Sunday, 03.03.2024 | Deutsch | English
Le Mans - This and That

Le Mans - This and That

14. September 2007To have such favourable conditions in Le Mans was a new experience for the truck racers. But up till now the meetings at the Circuit Bugatti were always at the end of October. Quite confusing was the information about the number of spectators. For Saturday the official count was 35,000, but on Sunday it was said that the number for the entire weekend was 40,000. Only, on Sunday there were at least as many people on the grand stands as on the day before. And also the paddock and the stalls were very well-frequented. Could all these spectators add up to not more than one seventh of the number that were present on Saturday? The sidecar pilots, who filled the support programme, announced in their press release that the number of spectators was 60,000. We wrote to the organizers asking them to clarify the matter, but got no response.
Markus Bösiger, who, before he switched to truck racing, was a sidecar pilot until 1998 and was very successful in the sidecar championship, had a continuous stream of visitors - his old colleagues and friends. And on Saturday evening a sidecar was placed in the Buggyra quarters, and Bösiger and David Vrsecky posed for the photographers sitting on the motor bike. But this took place while all was still right with the world for Buggyra, because Bösiger had extended his championship lead even further and there was now a difference of 52 points to Antonio Albacete, his strongest opponent.
But then Sunday dawned. First of all, at the timed practice, Bösiger´s fastest lap time was cancelled because a marshal claimed that the Freightliner pilot had hit a corner marker. Evidently, there were no pictures available; the decision was made merely because of the marshal´s statement. So the Swiss lost his pole for the Qualy race. Bösiger declared that not he had hit the corner marker, but the truck driving ahead of him. There was no possibility to protest against this decision. However, there was a protest raised against Bösiger after the Qualy race on account of a team order. His team mate Vrsecky had launched an overhasty attack on Jochen Hahn, went off the track and, to make matters worse, crashed into a stack of tyres. All this had slowed down the Freightliner considerably, enabling Bösiger - driving closely behind - to effortlessly overtake Vrsecky, who had to speed up again. By the way - the protest was rejected.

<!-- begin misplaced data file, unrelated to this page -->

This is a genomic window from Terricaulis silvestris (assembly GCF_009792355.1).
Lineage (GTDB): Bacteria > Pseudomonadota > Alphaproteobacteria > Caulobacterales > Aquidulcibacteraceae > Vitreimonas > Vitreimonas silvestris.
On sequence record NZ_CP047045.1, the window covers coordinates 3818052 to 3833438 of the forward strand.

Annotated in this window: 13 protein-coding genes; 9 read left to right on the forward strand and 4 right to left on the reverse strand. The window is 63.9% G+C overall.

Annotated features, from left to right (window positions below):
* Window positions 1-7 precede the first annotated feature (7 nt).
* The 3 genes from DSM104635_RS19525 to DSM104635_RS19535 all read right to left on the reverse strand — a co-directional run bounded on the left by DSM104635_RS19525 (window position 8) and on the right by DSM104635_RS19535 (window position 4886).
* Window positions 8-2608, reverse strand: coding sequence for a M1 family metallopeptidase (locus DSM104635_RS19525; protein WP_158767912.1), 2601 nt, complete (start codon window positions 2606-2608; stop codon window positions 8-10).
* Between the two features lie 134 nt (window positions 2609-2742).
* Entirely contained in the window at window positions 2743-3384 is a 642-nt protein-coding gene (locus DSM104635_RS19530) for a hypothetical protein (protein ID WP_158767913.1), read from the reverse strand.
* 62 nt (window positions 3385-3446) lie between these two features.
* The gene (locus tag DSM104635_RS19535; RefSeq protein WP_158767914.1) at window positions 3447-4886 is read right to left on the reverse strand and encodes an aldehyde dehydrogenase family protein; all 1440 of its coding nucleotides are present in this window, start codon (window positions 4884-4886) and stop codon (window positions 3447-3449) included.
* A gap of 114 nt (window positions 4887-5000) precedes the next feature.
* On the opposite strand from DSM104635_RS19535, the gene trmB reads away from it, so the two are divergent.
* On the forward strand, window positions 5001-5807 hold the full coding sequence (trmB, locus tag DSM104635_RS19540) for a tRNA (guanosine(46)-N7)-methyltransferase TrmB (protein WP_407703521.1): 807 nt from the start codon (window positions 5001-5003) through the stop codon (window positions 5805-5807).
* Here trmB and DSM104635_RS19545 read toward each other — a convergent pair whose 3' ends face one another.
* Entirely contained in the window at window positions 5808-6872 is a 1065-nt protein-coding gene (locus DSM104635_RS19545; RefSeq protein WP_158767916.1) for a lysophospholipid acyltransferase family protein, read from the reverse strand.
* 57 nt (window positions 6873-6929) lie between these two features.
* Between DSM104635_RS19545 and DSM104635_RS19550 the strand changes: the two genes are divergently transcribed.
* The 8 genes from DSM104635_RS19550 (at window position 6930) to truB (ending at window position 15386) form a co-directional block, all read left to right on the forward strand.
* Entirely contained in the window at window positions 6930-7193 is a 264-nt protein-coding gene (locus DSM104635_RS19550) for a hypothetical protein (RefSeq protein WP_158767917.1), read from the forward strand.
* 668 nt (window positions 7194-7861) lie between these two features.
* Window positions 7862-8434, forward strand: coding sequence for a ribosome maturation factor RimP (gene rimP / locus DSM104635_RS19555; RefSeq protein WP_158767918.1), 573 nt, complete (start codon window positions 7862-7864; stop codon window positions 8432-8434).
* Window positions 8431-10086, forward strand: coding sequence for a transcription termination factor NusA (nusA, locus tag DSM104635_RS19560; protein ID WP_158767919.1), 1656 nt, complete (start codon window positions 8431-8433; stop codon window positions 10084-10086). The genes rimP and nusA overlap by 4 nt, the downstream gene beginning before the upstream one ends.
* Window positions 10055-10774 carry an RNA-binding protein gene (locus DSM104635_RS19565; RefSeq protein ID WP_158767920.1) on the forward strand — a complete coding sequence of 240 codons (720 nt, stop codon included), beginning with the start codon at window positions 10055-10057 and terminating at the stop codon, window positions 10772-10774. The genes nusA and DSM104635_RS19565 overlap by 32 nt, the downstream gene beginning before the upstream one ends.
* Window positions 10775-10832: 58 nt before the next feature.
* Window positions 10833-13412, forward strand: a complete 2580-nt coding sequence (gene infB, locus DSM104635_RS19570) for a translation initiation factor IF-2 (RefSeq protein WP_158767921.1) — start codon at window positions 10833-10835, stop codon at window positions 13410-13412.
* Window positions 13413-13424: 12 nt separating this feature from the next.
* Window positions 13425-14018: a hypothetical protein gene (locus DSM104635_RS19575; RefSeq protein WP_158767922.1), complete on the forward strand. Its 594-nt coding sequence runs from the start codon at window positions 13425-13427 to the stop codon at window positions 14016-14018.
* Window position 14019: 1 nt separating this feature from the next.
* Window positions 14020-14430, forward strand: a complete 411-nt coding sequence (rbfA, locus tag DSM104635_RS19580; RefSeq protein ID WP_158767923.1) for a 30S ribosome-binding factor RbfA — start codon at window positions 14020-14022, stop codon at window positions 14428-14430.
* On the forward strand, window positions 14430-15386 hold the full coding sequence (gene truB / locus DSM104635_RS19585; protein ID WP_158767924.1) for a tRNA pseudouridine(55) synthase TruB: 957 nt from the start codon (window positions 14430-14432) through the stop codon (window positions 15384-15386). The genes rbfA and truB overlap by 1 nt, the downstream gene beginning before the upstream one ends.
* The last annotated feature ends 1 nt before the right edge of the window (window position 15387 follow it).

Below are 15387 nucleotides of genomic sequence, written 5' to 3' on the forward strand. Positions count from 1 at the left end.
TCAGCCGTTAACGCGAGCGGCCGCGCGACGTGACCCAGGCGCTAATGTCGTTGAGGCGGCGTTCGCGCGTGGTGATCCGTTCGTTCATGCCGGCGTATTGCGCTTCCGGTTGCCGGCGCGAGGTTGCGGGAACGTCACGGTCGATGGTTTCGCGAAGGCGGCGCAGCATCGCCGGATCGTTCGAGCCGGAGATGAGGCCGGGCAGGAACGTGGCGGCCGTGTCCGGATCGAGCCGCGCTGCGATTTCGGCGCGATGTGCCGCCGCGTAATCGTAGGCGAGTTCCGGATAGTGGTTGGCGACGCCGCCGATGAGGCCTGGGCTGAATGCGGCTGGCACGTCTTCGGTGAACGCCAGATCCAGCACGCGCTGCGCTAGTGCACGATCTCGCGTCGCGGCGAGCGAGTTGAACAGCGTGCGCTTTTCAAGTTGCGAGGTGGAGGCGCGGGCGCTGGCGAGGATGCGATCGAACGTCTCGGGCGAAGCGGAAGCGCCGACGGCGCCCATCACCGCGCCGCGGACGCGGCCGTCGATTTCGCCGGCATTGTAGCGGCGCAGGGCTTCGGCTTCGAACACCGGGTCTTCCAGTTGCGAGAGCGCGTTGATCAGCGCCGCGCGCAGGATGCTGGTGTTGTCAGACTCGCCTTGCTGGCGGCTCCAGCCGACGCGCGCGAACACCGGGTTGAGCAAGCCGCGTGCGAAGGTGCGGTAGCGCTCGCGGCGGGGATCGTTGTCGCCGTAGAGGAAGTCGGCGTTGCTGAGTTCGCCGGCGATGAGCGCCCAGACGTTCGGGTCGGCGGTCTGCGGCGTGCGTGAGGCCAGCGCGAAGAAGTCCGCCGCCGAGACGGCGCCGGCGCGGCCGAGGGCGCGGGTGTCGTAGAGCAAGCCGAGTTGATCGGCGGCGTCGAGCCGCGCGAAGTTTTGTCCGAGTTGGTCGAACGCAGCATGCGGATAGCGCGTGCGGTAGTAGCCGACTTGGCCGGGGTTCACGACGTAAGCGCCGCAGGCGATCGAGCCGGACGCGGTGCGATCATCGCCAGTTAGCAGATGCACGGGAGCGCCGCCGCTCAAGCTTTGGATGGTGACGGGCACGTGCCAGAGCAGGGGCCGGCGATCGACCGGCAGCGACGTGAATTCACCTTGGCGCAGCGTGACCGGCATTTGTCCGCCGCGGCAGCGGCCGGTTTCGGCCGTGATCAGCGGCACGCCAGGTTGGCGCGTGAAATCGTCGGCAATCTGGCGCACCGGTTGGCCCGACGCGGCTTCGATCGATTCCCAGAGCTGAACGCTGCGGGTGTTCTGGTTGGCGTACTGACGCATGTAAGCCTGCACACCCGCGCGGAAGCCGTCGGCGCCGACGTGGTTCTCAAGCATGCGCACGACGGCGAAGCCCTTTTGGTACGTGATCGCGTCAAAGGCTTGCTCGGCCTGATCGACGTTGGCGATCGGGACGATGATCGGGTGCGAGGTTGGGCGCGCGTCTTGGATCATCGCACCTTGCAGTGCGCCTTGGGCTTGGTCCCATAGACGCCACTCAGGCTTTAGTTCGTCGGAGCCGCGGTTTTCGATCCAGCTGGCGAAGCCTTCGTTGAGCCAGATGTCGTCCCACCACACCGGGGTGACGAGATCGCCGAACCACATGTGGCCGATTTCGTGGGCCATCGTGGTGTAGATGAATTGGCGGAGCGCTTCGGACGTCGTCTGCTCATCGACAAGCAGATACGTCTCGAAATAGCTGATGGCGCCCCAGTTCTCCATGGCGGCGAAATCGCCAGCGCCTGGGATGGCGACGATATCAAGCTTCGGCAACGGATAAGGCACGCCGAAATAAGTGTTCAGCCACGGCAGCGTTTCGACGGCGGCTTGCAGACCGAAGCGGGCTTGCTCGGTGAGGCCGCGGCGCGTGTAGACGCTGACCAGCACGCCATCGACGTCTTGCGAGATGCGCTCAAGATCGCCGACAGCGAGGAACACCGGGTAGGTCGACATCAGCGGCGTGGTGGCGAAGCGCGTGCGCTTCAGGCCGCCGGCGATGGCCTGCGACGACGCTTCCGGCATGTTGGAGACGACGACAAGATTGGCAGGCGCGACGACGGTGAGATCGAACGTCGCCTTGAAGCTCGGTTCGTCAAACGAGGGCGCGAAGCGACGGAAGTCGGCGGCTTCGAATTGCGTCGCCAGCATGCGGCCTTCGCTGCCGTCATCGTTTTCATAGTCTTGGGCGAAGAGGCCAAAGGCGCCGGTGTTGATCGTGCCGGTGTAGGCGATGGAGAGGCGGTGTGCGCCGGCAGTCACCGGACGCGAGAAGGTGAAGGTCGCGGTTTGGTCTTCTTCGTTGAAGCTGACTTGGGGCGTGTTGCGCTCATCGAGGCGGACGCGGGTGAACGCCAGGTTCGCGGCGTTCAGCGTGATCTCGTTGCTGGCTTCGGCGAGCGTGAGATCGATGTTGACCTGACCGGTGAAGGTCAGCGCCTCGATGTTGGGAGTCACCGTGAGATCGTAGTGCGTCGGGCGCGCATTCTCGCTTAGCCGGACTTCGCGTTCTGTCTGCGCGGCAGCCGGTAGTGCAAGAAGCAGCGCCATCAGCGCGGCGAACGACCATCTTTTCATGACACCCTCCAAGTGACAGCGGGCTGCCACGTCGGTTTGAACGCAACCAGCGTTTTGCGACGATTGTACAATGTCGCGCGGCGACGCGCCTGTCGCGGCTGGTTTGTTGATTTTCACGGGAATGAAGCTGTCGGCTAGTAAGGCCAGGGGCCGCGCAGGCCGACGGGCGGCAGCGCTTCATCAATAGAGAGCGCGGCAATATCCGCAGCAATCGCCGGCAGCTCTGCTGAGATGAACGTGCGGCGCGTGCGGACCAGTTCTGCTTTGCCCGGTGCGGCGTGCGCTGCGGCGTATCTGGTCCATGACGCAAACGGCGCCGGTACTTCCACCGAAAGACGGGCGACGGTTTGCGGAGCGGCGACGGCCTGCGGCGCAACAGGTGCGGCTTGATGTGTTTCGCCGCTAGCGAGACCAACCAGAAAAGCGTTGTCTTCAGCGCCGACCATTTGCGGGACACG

But after the Cup race the pandemonium started. Several trucks fell victim in the crash that happened at the end of the starting strait, with Bösiger´s Buggyra right in front. Some were stranded in the gravel trap at the area of the security zone, others were blocking the track. Needless to say that the race should have been stopped without delay. The pilots, and first of all the marshals, who were partly standing on the track waving the yellow flags to warn the approaching truck racers of the wrecked vehicles, were in an utmost danger. You could say that this was a misjudgement of the situation on the part of the people responsible, but the things that happened later on were a farce. Some people even alleged a conspiracy against Bösiger. The stewards imposed a 1,000 Euro penalty on the Swiss stating that he had tried to prompt a stop of the race. But, as a matter of fact, Bösiger had only followed the marshals´ instructions, to get out of the stranded truck and seek shelter behind the pit wall. That´s exactly what any motorist is supposed to do in case of a car crash - and it must have first priority for motor sports series, too. And so on Sunday evening the main topic in the truck racing paddock, Mercedes Benz, was - at least temporarily - no longer the major point for discussion.
And finally, we have to add something to our Friday report. It wasn´t until Monday morning that we discovered that, indeed, there is a second access road to the paddock from the north. As there were still construction workers occupied there on Friday, this road was overlooked. However, this access can only be used by pedestrians or, at the most, by smaller vans, because of the restricted height of the entrance. But some more gates - for pedestrians - in the seemingly endless fences would be convenient.